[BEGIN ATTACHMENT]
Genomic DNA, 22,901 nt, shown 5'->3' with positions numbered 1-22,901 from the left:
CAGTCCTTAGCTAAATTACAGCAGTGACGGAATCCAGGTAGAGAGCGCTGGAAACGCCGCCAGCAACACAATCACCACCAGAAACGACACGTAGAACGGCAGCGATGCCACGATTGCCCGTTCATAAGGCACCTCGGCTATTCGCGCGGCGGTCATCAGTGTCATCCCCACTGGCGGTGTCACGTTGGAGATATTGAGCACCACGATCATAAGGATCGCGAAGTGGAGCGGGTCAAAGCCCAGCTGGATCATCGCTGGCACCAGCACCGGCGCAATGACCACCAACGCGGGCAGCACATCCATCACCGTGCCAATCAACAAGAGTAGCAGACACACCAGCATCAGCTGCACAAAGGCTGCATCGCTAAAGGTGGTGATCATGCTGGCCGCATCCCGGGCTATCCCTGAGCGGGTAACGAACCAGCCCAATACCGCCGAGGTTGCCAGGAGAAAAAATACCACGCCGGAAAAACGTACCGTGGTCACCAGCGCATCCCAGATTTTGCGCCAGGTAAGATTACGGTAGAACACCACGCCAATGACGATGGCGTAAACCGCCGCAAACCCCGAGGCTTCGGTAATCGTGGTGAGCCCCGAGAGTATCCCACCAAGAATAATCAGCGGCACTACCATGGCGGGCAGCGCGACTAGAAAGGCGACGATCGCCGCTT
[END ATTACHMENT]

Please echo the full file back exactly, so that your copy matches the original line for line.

Genomic DNA, 22,901 nt, shown 5'->3' with positions numbered 1-22,901 from the left:
CAGTCCTTAGCTAAATTACAGCAGTGACGGAATCCAGGTAGAGAGCGCTGGAAACGCCGCCAGCAACACAATCACCACCAGAAACGACACGTAGAACGGCAGCGATGCCACGATTGCCCGTTCATAAGGCACCTCGGCTATTCGCGCGGCGGTCATCAGTGTCATCCCCACTGGCGGTGTCACGTTGGAGATATTGAGCACCACGATCATAAGGATCGCGAAGTGGAGCGGGTCAAAGCCCAGCTGGATCATCGCTGGCACCAGCACCGGCGCAATGACCACCAACGCGGGCAGCACATCCATCACCGTGCCAATCAACAAGAGTAGCAGACACACCAGCATCAGCTGCACAAAGGCTGCATCGCTAAAGGTGGTGATCATGCTGGCCGCATCCCGGGCTATCCCTGAGCGGGTAACGAACCAGCCCAATACCGCCGAGGTTGCCAGGAGAAAAAATACCACGCCGGAAAAACGTACCGTGGTCACCAGCGCATCCCAGATTTTGCGCCAGGTAAGATTACGGTAGAACACCACGCCAATGACGATGGCGTAAACCGCCGCAAACCCCGAGGCTTCGGTAATCGTGGTGAGCCCCGAGAGTATCCCACCAAGAATAATCAGCGGCACTACCATGGCGGGCAGCGCGACTAGAAAGGCGACGATCGCCGCTT